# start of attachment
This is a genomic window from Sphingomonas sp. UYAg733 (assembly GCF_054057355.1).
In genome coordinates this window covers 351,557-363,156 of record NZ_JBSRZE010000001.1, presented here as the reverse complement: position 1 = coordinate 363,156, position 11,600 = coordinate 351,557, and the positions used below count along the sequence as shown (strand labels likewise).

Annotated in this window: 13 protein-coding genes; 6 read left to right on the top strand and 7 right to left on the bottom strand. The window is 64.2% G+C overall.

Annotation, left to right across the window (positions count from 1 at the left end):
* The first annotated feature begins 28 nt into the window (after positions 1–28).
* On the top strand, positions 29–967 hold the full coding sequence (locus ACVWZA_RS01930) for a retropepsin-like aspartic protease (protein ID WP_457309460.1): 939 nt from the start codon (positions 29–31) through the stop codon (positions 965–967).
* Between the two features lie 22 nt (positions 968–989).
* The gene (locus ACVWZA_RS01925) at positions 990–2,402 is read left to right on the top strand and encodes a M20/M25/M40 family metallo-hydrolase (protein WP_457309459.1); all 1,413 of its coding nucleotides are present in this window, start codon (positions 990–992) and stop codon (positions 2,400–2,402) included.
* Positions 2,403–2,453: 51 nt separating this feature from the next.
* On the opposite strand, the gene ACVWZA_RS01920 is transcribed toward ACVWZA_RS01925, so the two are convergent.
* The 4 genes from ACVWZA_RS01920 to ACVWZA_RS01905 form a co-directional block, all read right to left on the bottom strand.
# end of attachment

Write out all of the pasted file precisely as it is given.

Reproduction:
This is a genomic window from Sphingomonas sp. UYAg733 (assembly GCF_054057355.1).
In genome coordinates this window covers 351,557-363,156 of record NZ_JBSRZE010000001.1, presented here as the reverse complement: position 1 = coordinate 363,156, position 11,600 = coordinate 351,557, and the positions used below count along the sequence as shown (strand labels likewise).

Annotated in this window: 13 protein-coding genes; 6 read left to right on the top strand and 7 right to left on the bottom strand. The window is 64.2% G+C overall.

Annotation, left to right across the window (positions count from 1 at the left end):
* The first annotated feature begins 28 nt into the window (after positions 1–28).
* On the top strand, positions 29–967 hold the full coding sequence (locus ACVWZA_RS01930) for a retropepsin-like aspartic protease (protein ID WP_457309460.1): 939 nt from the start codon (positions 29–31) through the stop codon (positions 965–967).
* Between the two features lie 22 nt (positions 968–989).
* The gene (locus ACVWZA_RS01925) at positions 990–2,402 is read left to right on the top strand and encodes a M20/M25/M40 family metallo-hydrolase (protein WP_457309459.1); all 1,413 of its coding nucleotides are present in this window, start codon (positions 990–992) and stop codon (positions 2,400–2,402) included.
* Positions 2,403–2,453: 51 nt separating this feature from the next.
* On the opposite strand, the gene ACVWZA_RS01920 is transcribed toward ACVWZA_RS01925, so the two are convergent.
* The 4 genes from ACVWZA_RS01920 to ACVWZA_RS01905 form a co-directional block, all read right to left on the bottom strand.